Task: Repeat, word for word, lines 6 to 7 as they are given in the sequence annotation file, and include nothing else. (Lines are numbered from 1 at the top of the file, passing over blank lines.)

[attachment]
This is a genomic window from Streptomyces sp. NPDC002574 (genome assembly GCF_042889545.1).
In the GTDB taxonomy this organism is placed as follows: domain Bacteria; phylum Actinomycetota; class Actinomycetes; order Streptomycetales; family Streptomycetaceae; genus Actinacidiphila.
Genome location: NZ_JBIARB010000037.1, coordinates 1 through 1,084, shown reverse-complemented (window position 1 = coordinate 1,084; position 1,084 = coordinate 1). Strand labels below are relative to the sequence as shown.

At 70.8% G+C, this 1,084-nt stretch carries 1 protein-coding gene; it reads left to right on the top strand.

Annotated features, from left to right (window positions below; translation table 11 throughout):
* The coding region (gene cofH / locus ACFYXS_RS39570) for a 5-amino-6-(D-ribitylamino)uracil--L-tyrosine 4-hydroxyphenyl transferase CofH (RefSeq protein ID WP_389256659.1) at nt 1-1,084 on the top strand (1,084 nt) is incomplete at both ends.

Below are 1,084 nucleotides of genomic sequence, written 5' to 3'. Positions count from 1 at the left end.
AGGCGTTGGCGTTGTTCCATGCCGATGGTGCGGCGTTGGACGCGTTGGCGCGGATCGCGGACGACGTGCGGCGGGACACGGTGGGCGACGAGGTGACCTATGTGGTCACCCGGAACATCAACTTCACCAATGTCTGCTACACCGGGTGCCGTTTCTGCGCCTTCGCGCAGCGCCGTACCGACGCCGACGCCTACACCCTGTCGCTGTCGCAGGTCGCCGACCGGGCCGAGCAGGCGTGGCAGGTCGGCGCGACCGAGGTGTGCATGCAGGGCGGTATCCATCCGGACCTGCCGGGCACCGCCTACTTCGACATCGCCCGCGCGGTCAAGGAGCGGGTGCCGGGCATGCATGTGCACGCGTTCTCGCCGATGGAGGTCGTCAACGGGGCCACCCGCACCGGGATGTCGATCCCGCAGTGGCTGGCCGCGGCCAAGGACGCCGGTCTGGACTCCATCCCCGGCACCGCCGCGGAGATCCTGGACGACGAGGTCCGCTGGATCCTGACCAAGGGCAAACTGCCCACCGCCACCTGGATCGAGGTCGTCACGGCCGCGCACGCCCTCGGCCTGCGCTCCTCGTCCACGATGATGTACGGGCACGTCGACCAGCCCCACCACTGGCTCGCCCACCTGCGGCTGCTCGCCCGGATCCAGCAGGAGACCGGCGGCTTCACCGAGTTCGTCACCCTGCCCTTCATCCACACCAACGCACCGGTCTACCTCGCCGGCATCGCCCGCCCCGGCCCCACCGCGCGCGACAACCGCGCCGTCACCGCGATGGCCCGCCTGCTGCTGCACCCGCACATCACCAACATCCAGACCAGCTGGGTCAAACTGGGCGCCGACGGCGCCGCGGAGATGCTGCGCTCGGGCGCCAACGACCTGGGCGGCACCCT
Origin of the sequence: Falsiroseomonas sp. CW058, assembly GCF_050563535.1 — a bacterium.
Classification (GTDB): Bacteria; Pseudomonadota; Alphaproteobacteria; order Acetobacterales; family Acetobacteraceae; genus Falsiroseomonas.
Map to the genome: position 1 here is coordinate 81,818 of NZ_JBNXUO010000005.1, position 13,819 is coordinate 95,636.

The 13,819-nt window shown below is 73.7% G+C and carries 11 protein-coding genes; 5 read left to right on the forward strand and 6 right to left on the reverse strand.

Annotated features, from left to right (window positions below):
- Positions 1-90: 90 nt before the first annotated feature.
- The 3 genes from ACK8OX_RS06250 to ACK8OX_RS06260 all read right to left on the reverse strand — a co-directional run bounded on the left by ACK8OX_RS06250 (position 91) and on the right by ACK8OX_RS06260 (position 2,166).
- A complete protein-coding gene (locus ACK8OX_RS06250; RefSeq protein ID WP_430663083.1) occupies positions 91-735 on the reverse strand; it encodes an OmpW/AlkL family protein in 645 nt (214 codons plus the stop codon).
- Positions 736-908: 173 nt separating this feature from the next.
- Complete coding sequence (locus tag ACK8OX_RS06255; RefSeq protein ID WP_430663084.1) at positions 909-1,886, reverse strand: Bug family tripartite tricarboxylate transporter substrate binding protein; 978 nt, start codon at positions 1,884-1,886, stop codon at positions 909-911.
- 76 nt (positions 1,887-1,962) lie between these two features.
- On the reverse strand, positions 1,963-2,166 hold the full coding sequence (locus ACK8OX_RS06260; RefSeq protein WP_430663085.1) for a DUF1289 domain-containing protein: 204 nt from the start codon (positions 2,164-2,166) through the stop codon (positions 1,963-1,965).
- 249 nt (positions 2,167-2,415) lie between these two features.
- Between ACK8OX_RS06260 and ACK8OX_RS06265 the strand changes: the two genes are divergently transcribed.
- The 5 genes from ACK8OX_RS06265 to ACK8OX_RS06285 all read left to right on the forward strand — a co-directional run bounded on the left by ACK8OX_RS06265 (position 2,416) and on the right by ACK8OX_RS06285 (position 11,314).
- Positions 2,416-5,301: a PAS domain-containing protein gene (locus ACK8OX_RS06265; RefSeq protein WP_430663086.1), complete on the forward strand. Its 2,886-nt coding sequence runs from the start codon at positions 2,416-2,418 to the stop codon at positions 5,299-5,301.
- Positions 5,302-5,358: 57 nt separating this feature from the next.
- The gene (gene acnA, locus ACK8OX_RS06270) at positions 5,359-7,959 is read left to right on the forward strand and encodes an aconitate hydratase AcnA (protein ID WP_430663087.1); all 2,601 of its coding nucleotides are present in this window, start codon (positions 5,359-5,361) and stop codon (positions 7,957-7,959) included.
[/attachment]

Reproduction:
* The coding region (gene cofH / locus ACFYXS_RS39570) for a 5-amino-6-(D-ribitylamino)uracil--L-tyrosine 4-hydroxyphenyl transferase CofH (RefSeq protein ID WP_389256659.1) at nt 1-1,084 on the top strand (1,084 nt) is incomplete at both ends.

Below are 1,084 nucleotides of genomic sequence, written 5' to 3'. Positions count from 1 at the left end.